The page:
What absolute majority is foreseen for passing the organic laws announced by the Minister for Territorial Policy to recover the original text of the Statute of Catalonia? They can certainly not count on the votes of PP and Ciudadanos. It’s only possible to pass such laws with the same majority that brought Sánchez to power: PSOE plus Podemos plus the nationalists.

In other words, either Sánchez is again bluffing or he has set out to manage the Catalan conflict disregarding the parties with the most votes in Spain (PP) and in Catalonia (Ciudadanos), sidelining centre-right forces that represent 11 million voters, 169 Members of Parliament and the absolute majority of the Senate. An experiment similar to what Zapatero attempted twelve years ago, in a much less serious context, with results we all know.

In this period of detente –unilateral, so far–, secessionist forces need an enemy to harass in order to keep the heat up and their ranks closed. Since the government is cooling down the situation in their benefit, they’ve diverted their rage towards the King, from whom they have demanded in a letter that he apologize to them for the speech he gave on 3rd October.

They have reasons to feel hurt by that speech. It was what activated the state’s effective reaction when Rajoy’s government was knocked out and the situation was out of control. That speech and its consequences robbed them of the victory that had briefly seemed within reach. Felipe VI has nothing to apologize for, since he wasn’t the one breaking the law. If anything, the apology should go the other way.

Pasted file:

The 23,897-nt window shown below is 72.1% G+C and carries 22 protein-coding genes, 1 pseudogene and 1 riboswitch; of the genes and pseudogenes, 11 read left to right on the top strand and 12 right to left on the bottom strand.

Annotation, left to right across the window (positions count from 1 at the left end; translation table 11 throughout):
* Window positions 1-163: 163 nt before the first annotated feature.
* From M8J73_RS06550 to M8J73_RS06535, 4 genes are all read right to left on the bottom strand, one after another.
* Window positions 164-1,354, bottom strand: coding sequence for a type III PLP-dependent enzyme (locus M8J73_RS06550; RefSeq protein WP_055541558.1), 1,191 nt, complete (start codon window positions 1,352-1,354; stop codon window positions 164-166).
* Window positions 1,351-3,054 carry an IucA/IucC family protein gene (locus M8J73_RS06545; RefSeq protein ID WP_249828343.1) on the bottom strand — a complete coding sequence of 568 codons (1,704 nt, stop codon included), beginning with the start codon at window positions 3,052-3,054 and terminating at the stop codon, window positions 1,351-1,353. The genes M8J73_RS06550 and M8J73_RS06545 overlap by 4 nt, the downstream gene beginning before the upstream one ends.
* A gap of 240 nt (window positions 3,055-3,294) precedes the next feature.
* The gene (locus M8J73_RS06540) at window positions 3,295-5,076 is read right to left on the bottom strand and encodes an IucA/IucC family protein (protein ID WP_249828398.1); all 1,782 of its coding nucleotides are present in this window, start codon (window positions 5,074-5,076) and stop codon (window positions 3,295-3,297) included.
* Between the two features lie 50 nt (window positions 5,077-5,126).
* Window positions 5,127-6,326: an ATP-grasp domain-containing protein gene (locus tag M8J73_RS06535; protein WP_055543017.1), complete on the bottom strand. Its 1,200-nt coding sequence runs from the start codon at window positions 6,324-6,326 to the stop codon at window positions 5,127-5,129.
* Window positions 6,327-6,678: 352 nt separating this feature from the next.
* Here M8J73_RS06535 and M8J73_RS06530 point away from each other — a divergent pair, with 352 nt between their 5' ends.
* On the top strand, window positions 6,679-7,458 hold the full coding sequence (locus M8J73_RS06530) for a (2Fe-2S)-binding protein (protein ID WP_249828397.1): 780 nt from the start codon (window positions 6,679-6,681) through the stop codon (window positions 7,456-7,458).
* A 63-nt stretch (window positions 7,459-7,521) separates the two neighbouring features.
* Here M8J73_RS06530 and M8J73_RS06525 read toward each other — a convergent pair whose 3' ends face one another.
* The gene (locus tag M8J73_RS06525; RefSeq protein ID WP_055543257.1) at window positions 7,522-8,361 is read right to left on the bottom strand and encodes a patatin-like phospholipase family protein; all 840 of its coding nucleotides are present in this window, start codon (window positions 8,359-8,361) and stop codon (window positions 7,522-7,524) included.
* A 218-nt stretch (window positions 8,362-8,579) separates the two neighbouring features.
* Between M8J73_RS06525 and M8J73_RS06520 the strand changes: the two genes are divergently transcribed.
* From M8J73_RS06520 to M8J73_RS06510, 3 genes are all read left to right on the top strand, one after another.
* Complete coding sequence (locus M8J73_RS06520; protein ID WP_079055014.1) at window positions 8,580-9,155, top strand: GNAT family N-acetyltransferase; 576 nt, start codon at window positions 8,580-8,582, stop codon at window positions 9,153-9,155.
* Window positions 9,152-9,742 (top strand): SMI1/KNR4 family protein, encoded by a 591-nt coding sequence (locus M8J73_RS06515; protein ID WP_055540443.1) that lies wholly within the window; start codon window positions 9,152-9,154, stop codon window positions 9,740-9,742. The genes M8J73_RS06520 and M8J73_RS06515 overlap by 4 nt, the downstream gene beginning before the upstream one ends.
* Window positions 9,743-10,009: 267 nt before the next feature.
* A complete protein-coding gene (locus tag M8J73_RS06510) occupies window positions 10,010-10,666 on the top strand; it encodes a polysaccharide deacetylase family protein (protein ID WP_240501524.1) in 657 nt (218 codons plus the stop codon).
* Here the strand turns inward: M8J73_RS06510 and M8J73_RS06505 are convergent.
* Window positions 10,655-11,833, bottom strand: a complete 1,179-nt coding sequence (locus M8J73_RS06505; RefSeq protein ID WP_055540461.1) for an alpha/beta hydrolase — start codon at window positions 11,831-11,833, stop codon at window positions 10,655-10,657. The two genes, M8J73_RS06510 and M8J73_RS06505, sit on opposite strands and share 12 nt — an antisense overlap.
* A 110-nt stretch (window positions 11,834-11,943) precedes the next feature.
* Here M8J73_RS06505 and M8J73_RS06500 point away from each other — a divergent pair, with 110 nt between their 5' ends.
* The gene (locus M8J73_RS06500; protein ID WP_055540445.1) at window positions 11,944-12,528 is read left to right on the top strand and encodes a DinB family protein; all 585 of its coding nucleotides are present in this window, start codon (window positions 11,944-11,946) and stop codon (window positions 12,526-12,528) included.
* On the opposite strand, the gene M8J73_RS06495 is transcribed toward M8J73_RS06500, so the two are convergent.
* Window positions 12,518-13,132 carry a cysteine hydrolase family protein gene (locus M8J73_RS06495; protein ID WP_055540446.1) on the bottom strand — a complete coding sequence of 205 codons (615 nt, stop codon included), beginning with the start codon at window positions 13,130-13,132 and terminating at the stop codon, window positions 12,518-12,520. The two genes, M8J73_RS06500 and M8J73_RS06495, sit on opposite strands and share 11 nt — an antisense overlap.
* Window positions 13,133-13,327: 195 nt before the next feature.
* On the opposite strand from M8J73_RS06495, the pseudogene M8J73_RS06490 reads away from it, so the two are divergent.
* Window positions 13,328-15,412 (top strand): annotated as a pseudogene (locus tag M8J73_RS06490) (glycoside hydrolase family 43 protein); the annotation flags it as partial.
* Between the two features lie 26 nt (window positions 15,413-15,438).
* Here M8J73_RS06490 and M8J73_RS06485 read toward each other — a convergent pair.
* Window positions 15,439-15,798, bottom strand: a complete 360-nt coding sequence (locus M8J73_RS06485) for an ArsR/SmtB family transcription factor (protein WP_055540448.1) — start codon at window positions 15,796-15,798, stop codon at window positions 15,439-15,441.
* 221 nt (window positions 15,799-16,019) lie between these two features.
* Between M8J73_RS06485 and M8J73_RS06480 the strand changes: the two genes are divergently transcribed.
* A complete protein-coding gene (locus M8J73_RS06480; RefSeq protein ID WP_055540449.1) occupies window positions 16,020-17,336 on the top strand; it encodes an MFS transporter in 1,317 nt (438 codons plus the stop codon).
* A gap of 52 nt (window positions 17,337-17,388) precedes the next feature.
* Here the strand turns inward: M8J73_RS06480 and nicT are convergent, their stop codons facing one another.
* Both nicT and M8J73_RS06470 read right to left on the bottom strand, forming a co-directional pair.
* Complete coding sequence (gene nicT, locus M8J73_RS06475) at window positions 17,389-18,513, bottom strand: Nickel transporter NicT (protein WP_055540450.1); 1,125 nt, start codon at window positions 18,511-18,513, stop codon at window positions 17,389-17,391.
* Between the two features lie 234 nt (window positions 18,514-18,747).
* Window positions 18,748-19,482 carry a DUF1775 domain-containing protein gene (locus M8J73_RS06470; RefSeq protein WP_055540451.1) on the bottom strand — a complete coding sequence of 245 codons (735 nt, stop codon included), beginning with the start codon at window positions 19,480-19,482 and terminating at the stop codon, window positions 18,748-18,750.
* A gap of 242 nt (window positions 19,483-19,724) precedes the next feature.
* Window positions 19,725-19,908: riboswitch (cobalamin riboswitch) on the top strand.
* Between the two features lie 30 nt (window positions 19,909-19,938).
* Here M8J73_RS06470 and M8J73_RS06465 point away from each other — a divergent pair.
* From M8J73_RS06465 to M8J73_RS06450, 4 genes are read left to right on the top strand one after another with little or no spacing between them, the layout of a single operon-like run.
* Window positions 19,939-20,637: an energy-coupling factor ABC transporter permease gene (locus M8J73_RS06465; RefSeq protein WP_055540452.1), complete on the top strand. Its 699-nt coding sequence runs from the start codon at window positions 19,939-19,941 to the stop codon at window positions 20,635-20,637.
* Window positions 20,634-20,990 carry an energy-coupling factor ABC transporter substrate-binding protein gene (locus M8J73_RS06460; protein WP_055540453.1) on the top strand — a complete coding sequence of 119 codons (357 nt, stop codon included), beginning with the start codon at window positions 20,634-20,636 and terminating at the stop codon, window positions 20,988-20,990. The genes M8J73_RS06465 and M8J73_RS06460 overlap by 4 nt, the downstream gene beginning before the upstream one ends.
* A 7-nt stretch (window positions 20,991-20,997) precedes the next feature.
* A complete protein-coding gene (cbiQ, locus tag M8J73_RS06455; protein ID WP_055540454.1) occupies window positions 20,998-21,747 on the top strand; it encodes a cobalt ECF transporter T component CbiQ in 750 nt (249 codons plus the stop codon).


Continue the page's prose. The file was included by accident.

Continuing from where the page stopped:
Pedro Sánchez, at the time leader of the opposition, supported the King’s speech wholeheartedly and unambiguously. Now, as president of the government, he’s even more obliged to back the Head of State in the face of the attacks he’s facing. Even if doing so harms his new policy of alliances.

We all remember the ambush of the demonstration on 26th August, after the terrorist attack on Barcelona. Solidarity with the victims transformed into a secessionist rally and an act of hostility towards the King and what he was there representing. It is the obligation of the government to not allow anything of the sort to happen again.

Today the King is going to Tarragona to formally open the Mediterranean Games. There’s a feeling something big might happen. If there were any rebuff, harassment or provocation, the president could never, in his own words, look the other way. If Torra cannot receive the King of Spain adequately and respectfully, then Sánchez should not receive Torra at the Moncloa, no matter how interested they both are in the photo. It’s about the institutional dignity of the state.  

The courts are letting the secessionists know that challenging the state doesn’t come free, legally speaking. It’s time they also learned that it doesn’t come free politically, either. Maybe that way the detente could start to be reciprocal and productive, beyond the signs and gestures for show.

There’s only one throne in this game; the rest are just temporary public posts. It would be salutary for everyone to understand this so that their egos could cool down too.